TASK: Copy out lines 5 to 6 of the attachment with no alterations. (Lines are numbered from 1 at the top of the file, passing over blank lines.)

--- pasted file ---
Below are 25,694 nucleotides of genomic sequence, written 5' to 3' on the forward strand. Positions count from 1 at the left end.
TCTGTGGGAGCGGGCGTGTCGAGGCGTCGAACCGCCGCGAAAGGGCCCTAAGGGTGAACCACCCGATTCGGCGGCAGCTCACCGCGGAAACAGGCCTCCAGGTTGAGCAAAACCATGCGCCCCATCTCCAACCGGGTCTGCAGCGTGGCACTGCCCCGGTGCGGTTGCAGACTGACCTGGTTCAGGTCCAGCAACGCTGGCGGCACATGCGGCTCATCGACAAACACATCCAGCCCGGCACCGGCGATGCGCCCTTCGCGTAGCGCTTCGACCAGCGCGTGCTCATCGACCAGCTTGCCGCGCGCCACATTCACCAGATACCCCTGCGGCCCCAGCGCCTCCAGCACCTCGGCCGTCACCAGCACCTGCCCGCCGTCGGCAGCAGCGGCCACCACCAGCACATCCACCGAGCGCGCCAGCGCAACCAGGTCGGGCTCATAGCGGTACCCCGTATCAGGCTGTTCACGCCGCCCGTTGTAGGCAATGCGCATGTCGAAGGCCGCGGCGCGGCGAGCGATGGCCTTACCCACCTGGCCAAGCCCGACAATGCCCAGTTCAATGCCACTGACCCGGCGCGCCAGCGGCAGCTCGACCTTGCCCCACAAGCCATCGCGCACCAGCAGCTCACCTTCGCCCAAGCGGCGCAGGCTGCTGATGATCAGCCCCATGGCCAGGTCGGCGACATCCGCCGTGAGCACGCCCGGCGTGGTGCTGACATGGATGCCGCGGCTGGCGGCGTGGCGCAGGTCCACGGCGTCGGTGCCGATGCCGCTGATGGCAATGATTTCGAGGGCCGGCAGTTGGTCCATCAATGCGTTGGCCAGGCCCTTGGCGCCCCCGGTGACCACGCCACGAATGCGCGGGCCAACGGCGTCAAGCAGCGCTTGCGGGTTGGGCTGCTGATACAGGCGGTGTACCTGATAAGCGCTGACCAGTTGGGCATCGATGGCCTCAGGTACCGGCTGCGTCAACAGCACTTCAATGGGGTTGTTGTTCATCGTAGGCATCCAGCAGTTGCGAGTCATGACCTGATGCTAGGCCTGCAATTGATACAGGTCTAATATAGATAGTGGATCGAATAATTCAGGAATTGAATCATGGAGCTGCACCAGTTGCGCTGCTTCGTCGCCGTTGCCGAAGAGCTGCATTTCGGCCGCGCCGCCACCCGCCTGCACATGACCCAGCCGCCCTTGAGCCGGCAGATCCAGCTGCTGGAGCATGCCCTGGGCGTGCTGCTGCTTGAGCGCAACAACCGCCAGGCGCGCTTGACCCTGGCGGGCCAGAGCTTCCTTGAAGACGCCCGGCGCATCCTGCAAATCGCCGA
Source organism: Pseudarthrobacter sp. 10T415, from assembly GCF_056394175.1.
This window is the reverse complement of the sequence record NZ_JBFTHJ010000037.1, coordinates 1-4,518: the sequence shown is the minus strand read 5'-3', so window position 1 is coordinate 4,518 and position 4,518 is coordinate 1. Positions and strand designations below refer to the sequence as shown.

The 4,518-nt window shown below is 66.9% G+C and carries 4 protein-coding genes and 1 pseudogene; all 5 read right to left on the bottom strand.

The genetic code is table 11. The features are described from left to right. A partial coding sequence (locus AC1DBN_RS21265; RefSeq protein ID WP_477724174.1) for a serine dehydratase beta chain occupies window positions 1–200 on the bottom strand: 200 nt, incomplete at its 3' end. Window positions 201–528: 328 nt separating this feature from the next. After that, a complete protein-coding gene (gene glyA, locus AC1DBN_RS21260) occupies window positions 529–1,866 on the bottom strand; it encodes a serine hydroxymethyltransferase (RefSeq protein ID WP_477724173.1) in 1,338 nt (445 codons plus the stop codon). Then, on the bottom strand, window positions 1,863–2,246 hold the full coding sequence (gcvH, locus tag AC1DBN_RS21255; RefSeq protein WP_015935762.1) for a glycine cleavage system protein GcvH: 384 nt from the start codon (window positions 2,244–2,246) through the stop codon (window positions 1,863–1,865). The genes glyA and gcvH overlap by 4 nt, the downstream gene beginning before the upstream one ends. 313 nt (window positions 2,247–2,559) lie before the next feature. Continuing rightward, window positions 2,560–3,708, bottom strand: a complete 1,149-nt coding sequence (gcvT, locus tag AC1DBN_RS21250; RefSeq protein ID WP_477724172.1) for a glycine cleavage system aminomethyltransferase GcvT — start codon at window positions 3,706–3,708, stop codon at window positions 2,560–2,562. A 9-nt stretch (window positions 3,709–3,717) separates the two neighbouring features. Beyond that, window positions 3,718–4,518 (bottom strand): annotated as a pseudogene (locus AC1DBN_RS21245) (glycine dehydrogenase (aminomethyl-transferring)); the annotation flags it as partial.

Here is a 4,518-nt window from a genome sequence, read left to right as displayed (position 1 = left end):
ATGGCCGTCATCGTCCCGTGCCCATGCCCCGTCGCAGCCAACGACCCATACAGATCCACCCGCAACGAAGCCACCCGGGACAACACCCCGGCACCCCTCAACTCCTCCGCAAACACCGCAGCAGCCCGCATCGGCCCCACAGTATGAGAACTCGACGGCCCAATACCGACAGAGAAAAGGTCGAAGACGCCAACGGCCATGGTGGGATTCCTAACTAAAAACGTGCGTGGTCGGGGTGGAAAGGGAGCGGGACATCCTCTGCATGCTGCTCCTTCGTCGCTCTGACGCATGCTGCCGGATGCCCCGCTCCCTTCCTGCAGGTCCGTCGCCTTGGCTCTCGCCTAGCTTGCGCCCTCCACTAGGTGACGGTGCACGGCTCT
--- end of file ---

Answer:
The 4,518-nt window shown below is 66.9% G+C and carries 4 protein-coding genes and 1 pseudogene; all 5 read right to left on the bottom strand.

The genetic code is table 11. The features are described from left to right. A partial coding sequence (locus AC1DBN_RS21265; RefSeq protein ID WP_477724174.1) for a serine dehydratase beta chain occupies window positions 1–200 on the bottom strand: 200 nt, incomplete at its 3' end. Window positions 201–528: 328 nt separating this feature from the next. After that, a complete protein-coding gene (gene glyA, locus AC1DBN_RS21260) occupies window positions 529–1,866 on the bottom strand; it encodes a serine hydroxymethyltransferase (RefSeq protein ID WP_477724173.1) in 1,338 nt (445 codons plus the stop codon). Then, on the bottom strand, window positions 1,863–2,246 hold the full coding sequence (gcvH, locus tag AC1DBN_RS21255; RefSeq protein WP_015935762.1) for a glycine cleavage system protein GcvH: 384 nt from the start codon (window positions 2,244–2,246) through the stop codon (window positions 1,863–1,865). The genes glyA and gcvH overlap by 4 nt, the downstream gene beginning before the upstream one ends. 313 nt (window positions 2,247–2,559) lie before the next feature. Continuing rightward, window positions 2,560–3,708, bottom strand: a complete 1,149-nt coding sequence (gcvT, locus tag AC1DBN_RS21250; RefSeq protein ID WP_477724172.1) for a glycine cleavage system aminomethyltransferase GcvT — start codon at window positions 3,706–3,708, stop codon at window positions 2,560–2,562. A 9-nt stretch (window positions 3,709–3,717) separates the two neighbouring features. Beyond that, window positions 3,718–4,518 (bottom strand): annotated as a pseudogene (locus AC1DBN_RS21245) (glycine dehydrogenase (aminomethyl-transferring)); the annotation flags it as partial.